January 05, 2005

Henry James, The Princess Casamassima

The Princess Casamassima

I have long thought the complaint that James is a snob one of the most tedious and inaccurate critiques one could level against him. My sole comfort now is knowing that most people making that complaint never actually read The Princess Casamassima, so did not actually have the basis for the complaint he offers up here. Not many people read Casamassima anymore, even a hard-core fan like me, and for good reason; as a work of social realism it is hopeless and as a novel of consciousness it is thoroughly unattractive.

Like Portrait of a Lady, this book is the story of a sensitive hero making a staggering error of perception and having to find a way to cope with the consequences. Unfortunately, Hyacinth Brown lacks the radiant good faith and charm that offset Isabel Archer's naivete; he is instead an insufferable prig, whether he is thinking of himself as a revolutionary with a romantic dark secret or as the devotee of culture and the old order he slowly becomes. Furthermore, most of his ideological development, like Isabel's marriage to Gilbert Osmond, occurs off-stage--problematic enough in the latter case, where the choice to marry itself is not so important as its consequence, but here practically fatal. If watching his mind develop is to be our reward for our investment in such an unpleasant hero, then we are badly cheated to have such a serious transformation palmed off on us sight unseen. Indeed, by the end of the novel, Hyacinth is quite distant from the reader, and we are made to feel less and less that he is even of interest as a protagonist. His fate is perhaps somewhat logical, but emotionally abrupt.

It is not perhaps so difficult to understand why James felt impelled to try to merge his more typical celebration of a single subjectivity with a novel of social realism, but the attempt does not play to his strong suits. He is not a keen observer out of his own social sphere, and although he at least had the sense to make his characters largely at least one degree above true poverty, one winces to read his description of aristocrat and petty craftsman alike (indeed, they intensify each other's ridiculousness in contrast). Neither is he a master of physical description in itself: in his books, his houses and landscapes and cities are generally transmuted into impression and reaction before they even reach the reader. This is usually serviceable or better when a novel is intensely focused on the individual sensations of the protagonist, but it lends a dreamy and abstract air to this novel, which has additional aspirations and should be sharp and precise and detail-rich. His politics are laughable, and as for his aesthetics...His concerns are somewhat outdated, in the way that many of his works revolve around concerns and dichotomies that no longer compel the modern mind, but if he had taken seriously many of the questions raised in this book, it would have been fatal to his own artistic endeavors. Since he continued to write after this, and indeed retreated even further up the socioeconomic and subjective scale, the novel gives the overall impression that he is simply playing with poverty for aesthetic effect or trying to work off some vague sense of guilt. Neither of them cover him with credit.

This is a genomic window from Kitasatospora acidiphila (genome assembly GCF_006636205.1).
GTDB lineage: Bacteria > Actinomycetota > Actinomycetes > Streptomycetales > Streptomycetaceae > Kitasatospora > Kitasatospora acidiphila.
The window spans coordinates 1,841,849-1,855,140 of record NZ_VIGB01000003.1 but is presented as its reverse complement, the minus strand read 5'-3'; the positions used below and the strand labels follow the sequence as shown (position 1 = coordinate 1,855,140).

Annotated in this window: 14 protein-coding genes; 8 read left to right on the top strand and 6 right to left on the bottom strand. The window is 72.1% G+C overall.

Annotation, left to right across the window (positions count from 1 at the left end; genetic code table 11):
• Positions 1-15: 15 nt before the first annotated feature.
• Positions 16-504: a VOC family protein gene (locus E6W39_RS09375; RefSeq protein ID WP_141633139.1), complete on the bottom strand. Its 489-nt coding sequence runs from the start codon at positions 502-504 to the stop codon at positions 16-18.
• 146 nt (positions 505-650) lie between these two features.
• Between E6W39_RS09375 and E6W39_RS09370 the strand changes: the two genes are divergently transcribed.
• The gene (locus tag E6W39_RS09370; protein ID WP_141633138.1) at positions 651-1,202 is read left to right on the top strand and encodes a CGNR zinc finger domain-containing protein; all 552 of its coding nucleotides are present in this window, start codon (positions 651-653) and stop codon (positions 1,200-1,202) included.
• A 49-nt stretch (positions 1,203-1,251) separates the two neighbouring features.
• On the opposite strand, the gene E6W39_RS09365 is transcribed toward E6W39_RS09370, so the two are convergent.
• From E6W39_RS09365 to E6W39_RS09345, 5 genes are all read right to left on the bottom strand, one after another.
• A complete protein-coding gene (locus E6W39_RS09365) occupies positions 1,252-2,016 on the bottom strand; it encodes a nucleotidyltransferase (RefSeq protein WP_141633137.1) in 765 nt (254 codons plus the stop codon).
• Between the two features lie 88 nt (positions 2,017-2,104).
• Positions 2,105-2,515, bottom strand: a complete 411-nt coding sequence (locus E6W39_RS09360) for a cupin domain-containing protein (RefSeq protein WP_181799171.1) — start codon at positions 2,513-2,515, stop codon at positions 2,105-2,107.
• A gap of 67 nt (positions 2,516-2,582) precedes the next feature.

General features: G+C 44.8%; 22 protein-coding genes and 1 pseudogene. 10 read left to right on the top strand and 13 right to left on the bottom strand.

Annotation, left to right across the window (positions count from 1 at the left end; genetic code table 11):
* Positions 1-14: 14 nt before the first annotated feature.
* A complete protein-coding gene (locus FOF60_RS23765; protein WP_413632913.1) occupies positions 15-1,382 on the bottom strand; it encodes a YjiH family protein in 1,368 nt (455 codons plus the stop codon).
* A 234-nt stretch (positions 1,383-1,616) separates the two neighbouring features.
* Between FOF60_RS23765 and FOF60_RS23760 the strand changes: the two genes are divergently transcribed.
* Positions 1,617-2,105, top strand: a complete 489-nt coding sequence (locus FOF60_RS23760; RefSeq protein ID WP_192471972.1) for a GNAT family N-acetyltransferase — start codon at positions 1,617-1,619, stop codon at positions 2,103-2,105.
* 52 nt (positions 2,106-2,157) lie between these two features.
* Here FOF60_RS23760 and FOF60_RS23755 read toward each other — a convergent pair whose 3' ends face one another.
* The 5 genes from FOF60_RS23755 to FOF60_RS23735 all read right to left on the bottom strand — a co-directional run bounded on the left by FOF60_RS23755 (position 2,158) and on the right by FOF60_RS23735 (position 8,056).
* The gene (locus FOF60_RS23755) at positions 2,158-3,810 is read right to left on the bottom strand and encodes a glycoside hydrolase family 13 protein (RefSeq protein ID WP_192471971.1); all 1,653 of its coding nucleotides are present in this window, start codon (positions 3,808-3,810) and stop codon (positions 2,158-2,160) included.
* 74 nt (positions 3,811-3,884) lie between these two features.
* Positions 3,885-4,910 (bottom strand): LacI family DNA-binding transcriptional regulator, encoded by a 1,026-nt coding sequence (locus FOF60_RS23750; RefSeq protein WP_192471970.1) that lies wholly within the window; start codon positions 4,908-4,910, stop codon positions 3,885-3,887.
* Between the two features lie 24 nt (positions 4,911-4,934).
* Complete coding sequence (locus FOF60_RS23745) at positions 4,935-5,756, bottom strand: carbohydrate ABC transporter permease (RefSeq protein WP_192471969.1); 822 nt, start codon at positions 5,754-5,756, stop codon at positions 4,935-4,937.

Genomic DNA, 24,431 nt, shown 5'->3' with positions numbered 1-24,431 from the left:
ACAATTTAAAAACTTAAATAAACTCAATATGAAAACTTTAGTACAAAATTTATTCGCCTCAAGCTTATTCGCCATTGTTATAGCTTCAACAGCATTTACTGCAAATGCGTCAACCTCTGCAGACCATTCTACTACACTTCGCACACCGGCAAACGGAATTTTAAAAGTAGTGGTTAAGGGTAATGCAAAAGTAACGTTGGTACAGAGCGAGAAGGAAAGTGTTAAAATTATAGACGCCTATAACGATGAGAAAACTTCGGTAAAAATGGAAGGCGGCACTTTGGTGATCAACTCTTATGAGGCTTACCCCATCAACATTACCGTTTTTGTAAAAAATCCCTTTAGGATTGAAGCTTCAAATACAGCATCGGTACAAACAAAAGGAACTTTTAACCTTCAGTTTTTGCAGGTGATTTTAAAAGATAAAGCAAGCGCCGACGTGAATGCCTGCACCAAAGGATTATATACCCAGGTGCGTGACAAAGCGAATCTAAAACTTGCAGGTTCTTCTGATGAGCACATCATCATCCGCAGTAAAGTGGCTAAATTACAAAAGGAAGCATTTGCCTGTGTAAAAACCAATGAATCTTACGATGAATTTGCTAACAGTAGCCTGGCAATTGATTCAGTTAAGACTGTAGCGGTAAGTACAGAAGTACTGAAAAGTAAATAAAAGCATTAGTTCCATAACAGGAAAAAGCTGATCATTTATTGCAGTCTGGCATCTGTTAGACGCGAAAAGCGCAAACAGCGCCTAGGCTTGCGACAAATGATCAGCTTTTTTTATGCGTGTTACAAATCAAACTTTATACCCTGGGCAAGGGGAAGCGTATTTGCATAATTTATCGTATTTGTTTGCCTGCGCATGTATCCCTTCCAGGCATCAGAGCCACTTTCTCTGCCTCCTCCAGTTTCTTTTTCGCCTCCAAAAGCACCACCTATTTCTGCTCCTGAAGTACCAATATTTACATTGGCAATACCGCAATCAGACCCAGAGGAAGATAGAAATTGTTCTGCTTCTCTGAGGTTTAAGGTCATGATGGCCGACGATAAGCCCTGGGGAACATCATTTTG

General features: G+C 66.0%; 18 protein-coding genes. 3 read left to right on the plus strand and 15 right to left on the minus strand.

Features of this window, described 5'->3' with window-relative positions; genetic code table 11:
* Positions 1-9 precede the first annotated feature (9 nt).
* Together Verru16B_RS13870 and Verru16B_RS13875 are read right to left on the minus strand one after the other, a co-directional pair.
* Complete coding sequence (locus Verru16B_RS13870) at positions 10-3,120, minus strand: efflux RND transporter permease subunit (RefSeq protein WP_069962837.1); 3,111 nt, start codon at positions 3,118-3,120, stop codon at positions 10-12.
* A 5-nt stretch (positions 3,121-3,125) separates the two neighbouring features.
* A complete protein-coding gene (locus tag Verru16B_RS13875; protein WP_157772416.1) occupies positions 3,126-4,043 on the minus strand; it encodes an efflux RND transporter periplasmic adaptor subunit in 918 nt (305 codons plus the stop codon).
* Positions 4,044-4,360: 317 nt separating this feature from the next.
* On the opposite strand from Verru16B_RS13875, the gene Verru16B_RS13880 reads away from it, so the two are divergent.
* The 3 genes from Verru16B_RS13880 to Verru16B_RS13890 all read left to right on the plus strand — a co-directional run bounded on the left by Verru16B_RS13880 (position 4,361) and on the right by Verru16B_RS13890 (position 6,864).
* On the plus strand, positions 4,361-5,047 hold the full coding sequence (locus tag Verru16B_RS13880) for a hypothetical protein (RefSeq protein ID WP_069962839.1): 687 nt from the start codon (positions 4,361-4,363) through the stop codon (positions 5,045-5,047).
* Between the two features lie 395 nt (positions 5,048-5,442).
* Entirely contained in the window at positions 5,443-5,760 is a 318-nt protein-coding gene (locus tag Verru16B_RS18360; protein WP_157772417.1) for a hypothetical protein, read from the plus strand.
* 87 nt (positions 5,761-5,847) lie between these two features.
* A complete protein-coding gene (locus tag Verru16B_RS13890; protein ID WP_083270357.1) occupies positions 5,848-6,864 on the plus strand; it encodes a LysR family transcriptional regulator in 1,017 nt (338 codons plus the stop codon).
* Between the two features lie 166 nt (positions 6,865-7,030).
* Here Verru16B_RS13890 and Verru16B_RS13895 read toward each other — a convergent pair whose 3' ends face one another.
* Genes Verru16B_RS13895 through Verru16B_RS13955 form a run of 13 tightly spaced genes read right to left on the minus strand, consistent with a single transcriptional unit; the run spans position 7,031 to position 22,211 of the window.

I would not go so far as to say that this is for James completists (i.e., twenty-five grad students) only. James's prose style always gives one something to play with, and some of the minor characters are effective. However, this book is hard to take, and perhaps even more so for the admirer than for the indifferent. It's painful to see an old friend blunder about so.

Posted by Sarah T. at January 5, 2005 05:13 AM | TrackBack
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